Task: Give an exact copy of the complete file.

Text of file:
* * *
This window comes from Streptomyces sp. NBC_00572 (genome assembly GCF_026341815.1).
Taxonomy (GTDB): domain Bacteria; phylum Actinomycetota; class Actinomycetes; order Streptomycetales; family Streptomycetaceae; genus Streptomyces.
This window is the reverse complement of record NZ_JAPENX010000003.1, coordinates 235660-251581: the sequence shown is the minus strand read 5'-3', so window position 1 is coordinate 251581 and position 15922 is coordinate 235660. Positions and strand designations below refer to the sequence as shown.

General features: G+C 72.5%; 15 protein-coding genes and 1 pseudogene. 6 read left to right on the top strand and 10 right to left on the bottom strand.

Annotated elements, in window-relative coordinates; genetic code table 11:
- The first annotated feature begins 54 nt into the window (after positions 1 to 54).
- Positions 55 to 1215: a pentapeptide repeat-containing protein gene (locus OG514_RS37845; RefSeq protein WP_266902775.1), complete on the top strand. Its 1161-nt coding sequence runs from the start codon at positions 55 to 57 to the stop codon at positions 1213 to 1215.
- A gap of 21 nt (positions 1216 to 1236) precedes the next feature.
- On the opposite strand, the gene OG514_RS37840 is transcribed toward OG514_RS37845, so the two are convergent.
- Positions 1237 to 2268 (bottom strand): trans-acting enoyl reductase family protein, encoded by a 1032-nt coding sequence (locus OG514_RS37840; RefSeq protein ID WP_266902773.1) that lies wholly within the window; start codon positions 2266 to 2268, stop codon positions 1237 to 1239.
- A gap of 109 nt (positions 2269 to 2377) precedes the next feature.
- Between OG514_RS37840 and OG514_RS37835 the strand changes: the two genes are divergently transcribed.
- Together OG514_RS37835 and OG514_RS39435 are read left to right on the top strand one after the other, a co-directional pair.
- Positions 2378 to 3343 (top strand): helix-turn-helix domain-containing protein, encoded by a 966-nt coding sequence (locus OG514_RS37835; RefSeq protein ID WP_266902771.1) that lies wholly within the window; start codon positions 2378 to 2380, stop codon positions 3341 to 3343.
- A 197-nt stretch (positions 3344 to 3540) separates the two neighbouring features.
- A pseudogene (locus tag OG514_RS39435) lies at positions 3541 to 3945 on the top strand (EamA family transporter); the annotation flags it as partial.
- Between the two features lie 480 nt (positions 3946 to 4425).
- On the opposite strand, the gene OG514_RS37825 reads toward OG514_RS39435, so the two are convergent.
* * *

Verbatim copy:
This window comes from Streptomyces sp. NBC_00572 (genome assembly GCF_026341815.1).
Taxonomy (GTDB): domain Bacteria; phylum Actinomycetota; class Actinomycetes; order Streptomycetales; family Streptomycetaceae; genus Streptomyces.
This window is the reverse complement of record NZ_JAPENX010000003.1, coordinates 235660-251581: the sequence shown is the minus strand read 5'-3', so window position 1 is coordinate 251581 and position 15922 is coordinate 235660. Positions and strand designations below refer to the sequence as shown.

General features: G+C 72.5%; 15 protein-coding genes and 1 pseudogene. 6 read left to right on the top strand and 10 right to left on the bottom strand.

Annotated elements, in window-relative coordinates; genetic code table 11:
- The first annotated feature begins 54 nt into the window (after positions 1 to 54).
- Positions 55 to 1215: a pentapeptide repeat-containing protein gene (locus OG514_RS37845; RefSeq protein WP_266902775.1), complete on the top strand. Its 1161-nt coding sequence runs from the start codon at positions 55 to 57 to the stop codon at positions 1213 to 1215.
- A gap of 21 nt (positions 1216 to 1236) precedes the next feature.
- On the opposite strand, the gene OG514_RS37840 is transcribed toward OG514_RS37845, so the two are convergent.
- Positions 1237 to 2268 (bottom strand): trans-acting enoyl reductase family protein, encoded by a 1032-nt coding sequence (locus OG514_RS37840; RefSeq protein ID WP_266902773.1) that lies wholly within the window; start codon positions 2266 to 2268, stop codon positions 1237 to 1239.
- A gap of 109 nt (positions 2269 to 2377) precedes the next feature.
- Between OG514_RS37840 and OG514_RS37835 the strand changes: the two genes are divergently transcribed.
- Together OG514_RS37835 and OG514_RS39435 are read left to right on the top strand one after the other, a co-directional pair.
- Positions 2378 to 3343 (top strand): helix-turn-helix domain-containing protein, encoded by a 966-nt coding sequence (locus OG514_RS37835; RefSeq protein ID WP_266902771.1) that lies wholly within the window; start codon positions 2378 to 2380, stop codon positions 3341 to 3343.
- A 197-nt stretch (positions 3344 to 3540) separates the two neighbouring features.
- A pseudogene (locus tag OG514_RS39435) lies at positions 3541 to 3945 on the top strand (EamA family transporter); the annotation flags it as partial.
- Between the two features lie 480 nt (positions 3946 to 4425).
- On the opposite strand, the gene OG514_RS37825 reads toward OG514_RS39435, so the two are convergent.